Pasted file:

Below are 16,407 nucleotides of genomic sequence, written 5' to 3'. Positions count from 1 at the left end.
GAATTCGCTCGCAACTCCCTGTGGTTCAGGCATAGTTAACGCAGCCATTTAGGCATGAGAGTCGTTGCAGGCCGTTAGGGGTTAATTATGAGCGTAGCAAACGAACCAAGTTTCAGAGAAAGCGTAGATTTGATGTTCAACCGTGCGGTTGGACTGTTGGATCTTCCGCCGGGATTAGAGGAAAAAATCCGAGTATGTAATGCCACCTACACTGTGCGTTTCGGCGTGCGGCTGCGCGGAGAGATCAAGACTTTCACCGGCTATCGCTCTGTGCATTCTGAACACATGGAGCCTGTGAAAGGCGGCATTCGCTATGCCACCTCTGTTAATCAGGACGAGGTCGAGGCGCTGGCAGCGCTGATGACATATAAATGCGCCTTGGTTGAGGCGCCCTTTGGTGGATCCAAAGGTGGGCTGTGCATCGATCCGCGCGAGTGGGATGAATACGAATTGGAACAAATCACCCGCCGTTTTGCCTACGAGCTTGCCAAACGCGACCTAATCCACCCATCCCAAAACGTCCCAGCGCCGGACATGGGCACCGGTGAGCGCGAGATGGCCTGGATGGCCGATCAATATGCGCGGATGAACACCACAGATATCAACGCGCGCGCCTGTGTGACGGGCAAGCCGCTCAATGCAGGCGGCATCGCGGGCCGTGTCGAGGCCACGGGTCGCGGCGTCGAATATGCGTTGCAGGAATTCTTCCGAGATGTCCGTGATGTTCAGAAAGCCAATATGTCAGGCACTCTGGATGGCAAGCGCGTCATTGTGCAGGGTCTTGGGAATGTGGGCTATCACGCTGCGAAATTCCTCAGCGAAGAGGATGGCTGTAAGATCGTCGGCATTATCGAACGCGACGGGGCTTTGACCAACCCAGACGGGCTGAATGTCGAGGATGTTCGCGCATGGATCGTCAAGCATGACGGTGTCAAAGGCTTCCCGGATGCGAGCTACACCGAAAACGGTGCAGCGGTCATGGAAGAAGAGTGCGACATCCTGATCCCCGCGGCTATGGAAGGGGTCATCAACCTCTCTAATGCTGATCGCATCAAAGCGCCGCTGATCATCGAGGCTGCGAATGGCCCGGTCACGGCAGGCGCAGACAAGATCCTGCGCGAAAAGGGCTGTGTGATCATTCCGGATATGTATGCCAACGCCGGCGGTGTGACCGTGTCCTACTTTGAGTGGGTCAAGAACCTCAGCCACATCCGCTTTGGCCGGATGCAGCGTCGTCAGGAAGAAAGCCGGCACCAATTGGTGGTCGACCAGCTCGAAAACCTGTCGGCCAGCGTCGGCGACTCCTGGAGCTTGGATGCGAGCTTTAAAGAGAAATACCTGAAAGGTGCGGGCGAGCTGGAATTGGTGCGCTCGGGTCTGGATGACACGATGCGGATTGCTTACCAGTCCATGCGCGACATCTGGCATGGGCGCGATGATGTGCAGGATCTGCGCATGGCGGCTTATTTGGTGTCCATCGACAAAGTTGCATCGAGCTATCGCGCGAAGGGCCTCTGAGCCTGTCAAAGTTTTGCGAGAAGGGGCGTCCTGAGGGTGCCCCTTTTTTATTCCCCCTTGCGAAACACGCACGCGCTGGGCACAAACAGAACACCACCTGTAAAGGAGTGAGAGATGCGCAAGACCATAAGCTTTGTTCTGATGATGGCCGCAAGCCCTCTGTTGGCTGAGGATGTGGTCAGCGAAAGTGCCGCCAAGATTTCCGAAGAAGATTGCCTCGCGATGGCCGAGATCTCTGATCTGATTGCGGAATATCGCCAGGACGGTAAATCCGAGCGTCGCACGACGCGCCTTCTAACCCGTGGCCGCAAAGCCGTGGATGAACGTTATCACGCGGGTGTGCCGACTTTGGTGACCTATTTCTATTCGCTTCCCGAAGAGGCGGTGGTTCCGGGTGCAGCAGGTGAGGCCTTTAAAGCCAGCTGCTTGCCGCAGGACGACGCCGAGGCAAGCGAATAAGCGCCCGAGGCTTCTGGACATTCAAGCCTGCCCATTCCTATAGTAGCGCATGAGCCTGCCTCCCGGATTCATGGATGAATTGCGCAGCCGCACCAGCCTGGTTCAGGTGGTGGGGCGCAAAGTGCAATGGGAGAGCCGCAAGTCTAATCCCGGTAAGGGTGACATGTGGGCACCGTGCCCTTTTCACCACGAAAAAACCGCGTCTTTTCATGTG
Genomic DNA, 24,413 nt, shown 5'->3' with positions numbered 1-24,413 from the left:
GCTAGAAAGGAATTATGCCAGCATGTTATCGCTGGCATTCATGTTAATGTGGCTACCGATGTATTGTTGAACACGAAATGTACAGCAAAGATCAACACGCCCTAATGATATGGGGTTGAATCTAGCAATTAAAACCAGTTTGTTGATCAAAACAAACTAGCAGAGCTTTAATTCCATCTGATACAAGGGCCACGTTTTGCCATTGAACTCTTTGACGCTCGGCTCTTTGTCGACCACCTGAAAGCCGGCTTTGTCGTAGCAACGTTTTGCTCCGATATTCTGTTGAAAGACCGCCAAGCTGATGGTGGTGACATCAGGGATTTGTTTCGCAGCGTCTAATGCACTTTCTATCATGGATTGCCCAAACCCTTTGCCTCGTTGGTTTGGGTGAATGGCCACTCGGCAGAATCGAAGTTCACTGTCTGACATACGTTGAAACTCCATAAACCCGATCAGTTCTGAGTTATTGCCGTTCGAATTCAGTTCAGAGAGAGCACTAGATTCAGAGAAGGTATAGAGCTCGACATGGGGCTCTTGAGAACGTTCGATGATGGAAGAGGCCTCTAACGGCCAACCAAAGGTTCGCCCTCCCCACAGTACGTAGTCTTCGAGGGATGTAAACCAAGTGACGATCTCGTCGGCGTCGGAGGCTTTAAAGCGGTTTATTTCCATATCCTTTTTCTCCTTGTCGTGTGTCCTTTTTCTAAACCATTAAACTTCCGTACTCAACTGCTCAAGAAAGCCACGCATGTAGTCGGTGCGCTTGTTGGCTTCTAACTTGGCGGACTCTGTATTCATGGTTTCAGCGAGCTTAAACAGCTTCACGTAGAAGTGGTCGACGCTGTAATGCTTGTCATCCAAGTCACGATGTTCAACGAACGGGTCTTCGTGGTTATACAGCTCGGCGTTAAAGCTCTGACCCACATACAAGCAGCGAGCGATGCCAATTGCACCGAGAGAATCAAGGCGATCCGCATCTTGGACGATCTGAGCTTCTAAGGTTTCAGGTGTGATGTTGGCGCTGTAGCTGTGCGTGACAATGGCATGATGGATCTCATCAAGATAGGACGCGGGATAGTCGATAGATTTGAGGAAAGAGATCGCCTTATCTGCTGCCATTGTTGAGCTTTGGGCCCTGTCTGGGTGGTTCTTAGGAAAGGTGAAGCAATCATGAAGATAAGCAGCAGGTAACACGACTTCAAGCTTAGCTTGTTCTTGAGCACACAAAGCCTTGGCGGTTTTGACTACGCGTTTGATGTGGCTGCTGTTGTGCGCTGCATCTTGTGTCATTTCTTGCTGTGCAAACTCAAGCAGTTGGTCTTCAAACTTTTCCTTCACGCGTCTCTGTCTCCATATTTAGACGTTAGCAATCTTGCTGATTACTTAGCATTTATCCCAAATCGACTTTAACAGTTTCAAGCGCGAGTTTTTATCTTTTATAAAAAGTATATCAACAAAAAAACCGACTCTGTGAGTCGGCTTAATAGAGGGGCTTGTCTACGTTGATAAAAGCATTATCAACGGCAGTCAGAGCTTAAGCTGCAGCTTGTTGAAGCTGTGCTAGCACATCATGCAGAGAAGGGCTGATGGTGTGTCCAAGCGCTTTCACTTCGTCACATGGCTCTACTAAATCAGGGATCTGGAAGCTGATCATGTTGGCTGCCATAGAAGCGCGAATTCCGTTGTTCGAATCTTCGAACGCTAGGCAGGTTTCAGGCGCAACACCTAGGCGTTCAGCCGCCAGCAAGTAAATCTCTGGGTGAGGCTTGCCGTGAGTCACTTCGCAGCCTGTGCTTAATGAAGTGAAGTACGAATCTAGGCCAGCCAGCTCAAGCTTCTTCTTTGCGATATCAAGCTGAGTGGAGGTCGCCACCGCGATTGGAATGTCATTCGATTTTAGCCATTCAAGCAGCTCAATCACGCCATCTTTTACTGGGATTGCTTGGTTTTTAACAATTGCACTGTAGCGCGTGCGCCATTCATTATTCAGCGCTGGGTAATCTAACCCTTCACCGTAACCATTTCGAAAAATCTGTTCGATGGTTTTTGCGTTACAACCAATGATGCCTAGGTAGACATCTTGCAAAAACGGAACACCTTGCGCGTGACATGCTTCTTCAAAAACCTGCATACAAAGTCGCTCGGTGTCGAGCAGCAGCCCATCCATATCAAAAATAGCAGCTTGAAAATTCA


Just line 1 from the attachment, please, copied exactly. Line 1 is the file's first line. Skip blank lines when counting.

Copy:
Below are 16,407 nucleotides of genomic sequence, written 5' to 3'. Positions count from 1 at the left end.